February is often fickle — luring us into the garden with springtime sun, then chasing us indoors with cold, pelting rain. When weather permits, finish any planting, including one more crop of cool-season vegetables that mature quickly. Longer, warming days encourage seeds to sprout, bulbs to bloom and trees to bud. Still keep watch for frosts and protect sensitive plants.
As a lifelong gardener, I sympathize with people who worry that they must watch their flowers and lawns wither in the name of water conservation. But I have great news: It’s possible to keep your garden and save water at the same time. Here are my top 10 tips for keeping your garden healthy while doing your part to conserve water.
When you create a landscape plan, consider many elements. Here are some questions to ask yourself and your landscaper to determine your style.
Choosing a plant and then filling a garden bed with mass plantings of just that one plant is a good-looking solution to a small garden because it adds design strength. It’s also a brilliant way to reduce maintenance, because a mass of thickly planted plants tends to stay ahead of the weeds. But there are a few tricks to making it a huge success.
Tomatoes are categorized into two main types: determinate and indeterminate. There are dozens of varieties from which to choose in each category. Here’s how to decide what might work best for you in your garden.
January and February are the best months to prune roses in San Diego. Here are four easy steps to help you get the job done.
It’s refreshing to be back in the garden. Finish any planting, especially of natives and other Mediterranean-climate plants, so that they benefit from winter rains.
In her book The Art of French Vegetable Gardening, Louisa Jones describes French potagers, or kitchen gardens, as “perfection for both the plate and the eye.”
Watching hummingbirds flit through your garden is an enjoyable pastime. Succulents and almost any aloe will attract them, but there is an assortment of cactus and perennial plants that will bring them in too. The list below from the plant palette at Waterwise Botanicals should help you invite these precious visitors to your landscape or garden.
During winter months, there are several things you can do in your garden to protect plants through the chilly months and save water and energy.
After “I do”s in front of a justice of the peace, Mary Ann Stepnowsky and Tom Clark repeated their vows a year later before friends and family gathered in their back yard. Pictures show the bride and groom on a patch of lawn framed by the mountain vistas that enchanted them when they first visited the modern ranch perched high above El Cajon.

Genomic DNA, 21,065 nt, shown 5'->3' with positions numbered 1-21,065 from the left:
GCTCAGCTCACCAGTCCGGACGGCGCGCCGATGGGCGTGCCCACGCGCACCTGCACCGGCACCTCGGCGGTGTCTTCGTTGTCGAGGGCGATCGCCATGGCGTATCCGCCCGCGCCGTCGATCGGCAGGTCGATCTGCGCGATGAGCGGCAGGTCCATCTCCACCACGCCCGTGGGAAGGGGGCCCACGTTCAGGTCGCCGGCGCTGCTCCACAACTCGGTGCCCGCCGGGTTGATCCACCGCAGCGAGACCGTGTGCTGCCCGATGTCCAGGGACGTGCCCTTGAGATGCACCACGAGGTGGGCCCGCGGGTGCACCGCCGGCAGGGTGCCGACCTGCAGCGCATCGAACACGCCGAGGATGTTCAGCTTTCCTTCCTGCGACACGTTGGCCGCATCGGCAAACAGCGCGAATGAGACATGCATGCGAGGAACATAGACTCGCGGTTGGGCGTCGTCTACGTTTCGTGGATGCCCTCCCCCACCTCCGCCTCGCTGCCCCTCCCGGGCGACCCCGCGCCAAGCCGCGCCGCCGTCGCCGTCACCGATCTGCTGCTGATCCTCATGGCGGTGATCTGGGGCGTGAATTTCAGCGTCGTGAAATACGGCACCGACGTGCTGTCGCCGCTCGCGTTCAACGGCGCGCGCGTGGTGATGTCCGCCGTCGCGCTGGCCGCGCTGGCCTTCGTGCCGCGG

In this month of giving thanks, gardeners hope to be grateful for wet weather — perhaps an El Niño effect. Before rain falls, get natives in the ground to benefit from winter weather.
Repeat visitors, like expert members of the Cactus and Succulent Society of America or garden lovers on the Fallbrook Garden Club tour, know they will discover intriguing new additions to Wanda Mallen and Gary Vincent’s 2-acre plant paradise.
An entrance is an opportunity to impress. Instead of standard, solid steps, these cantilevered concrete platforms accessorized with greenery create a more elegant look.
Fertilizer is often misunderstood and misused. It is not really direct food for trees, but instead a boost providing the ingredients needed for photosynthesis and growth. A frequent misconception is that fertilizer should be applied only when minerals are lacking or absent in the soil. However, it also can maintain a good chemical balance within the soil all year long. Here are some tree fertilizer tips.
When Alan and Mary Schulman bought a house in The Bridges at Rancho Santa Fe, they planned to give it what Mary calls “a facelift.” As so often happens, one thing led to another and the project turned into a major renovation.
Opening up a seascape sets the stage for a spectacular garden tableau
San Diego County’s semi-arid climate can take some getting used to for transplants from wetter parts of the world. This holds true for plants and people alike.
San Diego owes much of its horticultural history to the Panama-California Exposition in Balboa Park, which marks its 100-year anniversary this year.
Hummingbirds have delighted birdwatchers for centuries. Their bright, iridescent colors, rapid flight and the ability to hover are a few of the traits that make them unique. To attract hummingbirds to your garden, plant trees and shrubs for them to perch in and nest and nectar-rich flowering annuals and perennials. Add hummingbird feeders and a source of water.